Search and Rescue Locating Device The GMDSS installation on ships include one (two on vessels over 500 GT) Search and Rescue Locating device(s) called Search and Rescue Radar Transponders (SART) which are used to locate survival craft or distressed vessels by creating a series of twelve dots on a rescuing ship's 3 cm radar display. The detection range between these devices and ships, dependent upon the height of the ship's radar mast and the height of the Search and Rescue Locating device, is normally about 15 km (8 nautical miles). Once detected by radar, the Search and Rescue Locating device will produce a visual and aural indication to the persons in distress.
Voyage Data Recorder Voyage data recorder, or VDR, is a data recording system designed for all vessels required to comply with the IMO’s International Convention SOLAS Requirements (IMO Res.A.861(20)) in order to collect data from various sensors on board the vessel. It then digitizes, compresses and stores this information in an externally mounted protective storage unit. The protective storage unit is a tamper-proof unit designed to withstand the extreme shock, impact, pressure and heat, which could be associated with a marine incident (fire, explosion, collision, sinking, etc.). The protective storage unit may be in a retrievable fixed unit or free float unit (or combined with EPIRB) when the ship sunk in marine incident. The last 24 hours of stored data in the protected unit can be recovered and replayed by the authorities or ship owners for incident investigation. Beside the protective storage unit, the VDR system may consist of recording control unit and data acquisition unit, which connected to various equipment and sensors on board a ship. Although the primary purpose of the VDR is for accident investigation after the fact, there can be other uses of recorded data for preventive maintenance, performance efficiency monitoring, heavy weather damage analysis, accident avoidance and training purposes to improve safety and reduce running costs. Simplified voyage data recorder (S-VDR), as defined by the requirements of IMO Performance Standard MSC.163 (78), is a lower cost simplified version VDR for small ships with only basic ship's data recorded.
Voyage Data Recorder and its control unit
Radar Designed for detecting and tracking objects (targets) at considerable distances. The basic principle behind radar is simple - extremely short bursts of radio energy (travelling at the speed of light) are transmitted, reflected off a target and then returned as an echo. Radar makes use of a phenomenon we have all observed, that of the ECHO PRINCIPLE. To illustrate this principle, if a ship’s whistle were sounded in the middle of the ocean, the sound waves would dissipate their energy as they travelled outward and at some point would disappear entirely. If, however the whistle sounded near an object such as a cliff some of the radiated sound waves would be reflected back to the ship as an echo. The form of electromagnetic signal radiated by the radar depends upon the type of information needed about the target. Radar, as designed for marine navigation applications, is pulse modulated. Pulse-modulated radar can determine the distance to a target by measuring the time required for an extremely short burst of radio-frequency (r-f) energy to travel to the target and return to its source as a reflected echo. Directional antennas are used for transmitting the pulse and receiving the reflected echo, thereby allowing determination of the direction or bearing of the target echo. Once time and bearing are measured, these targets or echoes are calculated and displayed on the radar display.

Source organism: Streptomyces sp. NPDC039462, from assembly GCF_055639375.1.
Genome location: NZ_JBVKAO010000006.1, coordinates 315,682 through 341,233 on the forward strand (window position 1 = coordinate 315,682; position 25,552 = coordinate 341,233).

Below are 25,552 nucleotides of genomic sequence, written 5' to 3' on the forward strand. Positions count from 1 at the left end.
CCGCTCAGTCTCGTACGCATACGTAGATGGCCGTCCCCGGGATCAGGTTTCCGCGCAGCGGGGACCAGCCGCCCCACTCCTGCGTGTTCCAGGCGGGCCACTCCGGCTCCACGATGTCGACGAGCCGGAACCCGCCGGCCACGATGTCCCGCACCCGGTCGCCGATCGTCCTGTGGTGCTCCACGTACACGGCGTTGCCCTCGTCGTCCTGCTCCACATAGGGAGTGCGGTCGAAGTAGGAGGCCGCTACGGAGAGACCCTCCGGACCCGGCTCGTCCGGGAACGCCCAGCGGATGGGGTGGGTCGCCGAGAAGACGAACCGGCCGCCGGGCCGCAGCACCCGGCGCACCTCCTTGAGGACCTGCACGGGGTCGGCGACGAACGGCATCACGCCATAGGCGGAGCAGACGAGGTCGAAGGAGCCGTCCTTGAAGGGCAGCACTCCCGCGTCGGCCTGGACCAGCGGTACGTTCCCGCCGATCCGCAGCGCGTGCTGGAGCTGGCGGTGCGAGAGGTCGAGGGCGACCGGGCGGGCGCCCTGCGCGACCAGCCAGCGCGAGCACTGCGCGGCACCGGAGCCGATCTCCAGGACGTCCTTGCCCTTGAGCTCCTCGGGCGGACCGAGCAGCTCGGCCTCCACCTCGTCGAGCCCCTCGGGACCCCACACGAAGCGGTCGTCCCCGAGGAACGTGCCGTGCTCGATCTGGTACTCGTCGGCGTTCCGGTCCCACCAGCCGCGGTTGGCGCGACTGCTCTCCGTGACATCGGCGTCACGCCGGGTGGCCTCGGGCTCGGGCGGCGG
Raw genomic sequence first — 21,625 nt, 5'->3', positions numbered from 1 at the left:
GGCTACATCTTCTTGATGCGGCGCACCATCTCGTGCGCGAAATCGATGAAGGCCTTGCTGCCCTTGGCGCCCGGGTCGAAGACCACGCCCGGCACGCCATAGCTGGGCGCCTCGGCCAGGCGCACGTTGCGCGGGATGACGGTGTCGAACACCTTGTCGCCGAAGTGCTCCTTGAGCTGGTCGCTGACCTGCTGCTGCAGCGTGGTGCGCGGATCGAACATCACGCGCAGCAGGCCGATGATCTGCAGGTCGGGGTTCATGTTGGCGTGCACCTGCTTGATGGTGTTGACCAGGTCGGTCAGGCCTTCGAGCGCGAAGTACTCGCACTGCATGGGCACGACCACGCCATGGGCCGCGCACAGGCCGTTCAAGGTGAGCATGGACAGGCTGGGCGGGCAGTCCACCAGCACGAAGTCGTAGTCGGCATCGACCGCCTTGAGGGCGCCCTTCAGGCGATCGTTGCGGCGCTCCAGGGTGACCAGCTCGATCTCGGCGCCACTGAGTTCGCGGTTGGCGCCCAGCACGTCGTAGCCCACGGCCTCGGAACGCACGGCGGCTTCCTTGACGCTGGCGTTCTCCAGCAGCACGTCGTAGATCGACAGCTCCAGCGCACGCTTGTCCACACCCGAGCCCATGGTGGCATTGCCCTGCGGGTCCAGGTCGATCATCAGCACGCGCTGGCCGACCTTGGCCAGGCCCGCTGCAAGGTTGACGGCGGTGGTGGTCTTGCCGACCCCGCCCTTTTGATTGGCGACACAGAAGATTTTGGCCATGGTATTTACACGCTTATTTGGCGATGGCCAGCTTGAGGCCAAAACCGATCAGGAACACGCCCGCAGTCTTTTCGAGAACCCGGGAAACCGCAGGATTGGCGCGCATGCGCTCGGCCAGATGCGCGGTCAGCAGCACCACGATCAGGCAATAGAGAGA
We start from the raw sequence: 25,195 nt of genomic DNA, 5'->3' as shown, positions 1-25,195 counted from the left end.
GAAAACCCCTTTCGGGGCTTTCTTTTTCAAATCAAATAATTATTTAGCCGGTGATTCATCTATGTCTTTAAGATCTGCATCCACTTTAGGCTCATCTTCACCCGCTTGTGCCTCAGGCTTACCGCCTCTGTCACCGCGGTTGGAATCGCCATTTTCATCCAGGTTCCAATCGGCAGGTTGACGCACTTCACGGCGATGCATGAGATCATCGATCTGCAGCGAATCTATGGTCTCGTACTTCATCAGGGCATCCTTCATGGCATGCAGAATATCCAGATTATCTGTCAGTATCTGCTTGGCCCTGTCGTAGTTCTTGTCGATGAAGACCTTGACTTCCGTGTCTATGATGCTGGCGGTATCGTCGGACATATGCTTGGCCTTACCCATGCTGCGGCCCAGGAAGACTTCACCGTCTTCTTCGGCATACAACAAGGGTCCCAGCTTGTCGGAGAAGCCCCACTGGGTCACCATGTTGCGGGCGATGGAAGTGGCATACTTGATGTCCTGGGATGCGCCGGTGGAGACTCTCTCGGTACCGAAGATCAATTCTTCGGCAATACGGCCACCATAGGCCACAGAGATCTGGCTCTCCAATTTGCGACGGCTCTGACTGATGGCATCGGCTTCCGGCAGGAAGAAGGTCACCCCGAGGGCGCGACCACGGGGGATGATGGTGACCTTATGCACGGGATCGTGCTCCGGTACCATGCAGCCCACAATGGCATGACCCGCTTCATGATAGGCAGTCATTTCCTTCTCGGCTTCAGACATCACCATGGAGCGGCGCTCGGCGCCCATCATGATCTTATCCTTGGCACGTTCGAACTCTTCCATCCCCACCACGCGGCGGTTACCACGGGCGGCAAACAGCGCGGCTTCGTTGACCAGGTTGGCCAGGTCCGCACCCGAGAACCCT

Ecdis An Electronic Chart Display and Information System (ECDIS) is a computer- based navigation information system that can be used as an alternative to paper nautical charts. An ECDIS system displays the information from electronic navigational charts (ENC) or Digital Nautical Charts (DNC) and integrates position information from position, heading and speed through water reference systems and optionally other navigational sensors. Other sensors which could interface with an ECDIS are Radar, Navtex, Automatic Identification System (AIS). The Electronic Chart Display and Information systems (ECDIS) are extremely efficient mean of navigation, which significantly reduce the workload of the officers on watch, thus allowing them to devote more time to the observation of the surroundings and to the navigation of the ship. The ECDIS is unique means of navigation, particularly as far as the automatic activation of the alarm signal upon the detection of dangerous objects marked on the chart is concerned. Considering that nearly 50% of all accidents are the result of navigational errors.